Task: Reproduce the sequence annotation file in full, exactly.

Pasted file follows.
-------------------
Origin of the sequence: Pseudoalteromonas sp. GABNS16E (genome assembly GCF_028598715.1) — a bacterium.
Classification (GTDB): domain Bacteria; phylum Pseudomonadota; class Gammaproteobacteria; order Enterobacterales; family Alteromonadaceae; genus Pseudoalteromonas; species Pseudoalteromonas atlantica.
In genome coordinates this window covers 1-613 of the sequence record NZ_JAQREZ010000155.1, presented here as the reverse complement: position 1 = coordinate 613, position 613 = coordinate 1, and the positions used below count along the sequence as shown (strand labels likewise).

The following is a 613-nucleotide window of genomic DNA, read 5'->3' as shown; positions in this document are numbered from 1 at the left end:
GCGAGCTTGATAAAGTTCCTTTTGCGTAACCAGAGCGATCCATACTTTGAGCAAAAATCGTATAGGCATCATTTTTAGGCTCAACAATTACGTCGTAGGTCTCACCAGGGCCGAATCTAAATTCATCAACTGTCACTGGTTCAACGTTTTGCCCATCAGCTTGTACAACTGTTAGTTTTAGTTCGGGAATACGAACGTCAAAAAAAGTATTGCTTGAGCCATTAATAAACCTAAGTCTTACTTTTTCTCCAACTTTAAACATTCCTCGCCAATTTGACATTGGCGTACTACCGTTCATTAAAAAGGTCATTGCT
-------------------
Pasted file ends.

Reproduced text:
Origin of the sequence: Pseudoalteromonas sp. GABNS16E (genome assembly GCF_028598715.1) — a bacterium.
Classification (GTDB): domain Bacteria; phylum Pseudomonadota; class Gammaproteobacteria; order Enterobacterales; family Alteromonadaceae; genus Pseudoalteromonas; species Pseudoalteromonas atlantica.
In genome coordinates this window covers 1-613 of the sequence record NZ_JAQREZ010000155.1, presented here as the reverse complement: position 1 = coordinate 613, position 613 = coordinate 1, and the positions used below count along the sequence as shown (strand labels likewise).

The following is a 613-nucleotide window of genomic DNA, read 5'->3' as shown; positions in this document are numbered from 1 at the left end:
GCGAGCTTGATAAAGTTCCTTTTGCGTAACCAGAGCGATCCATACTTTGAGCAAAAATCGTATAGGCATCATTTTTAGGCTCAACAATTACGTCGTAGGTCTCACCAGGGCCGAATCTAAATTCATCAACTGTCACTGGTTCAACGTTTTGCCCATCAGCTTGTACAACTGTTAGTTTTAGTTCGGGAATACGAACGTCAAAAAAAGTATTGCTTGAGCCATTAATAAACCTAAGTCTTACTTTTTCTCCAACTTTAAACATTCCTCGCCAATTTGACATTGGCGTACTACCGTTCATTAAAAAGGTCATTGCT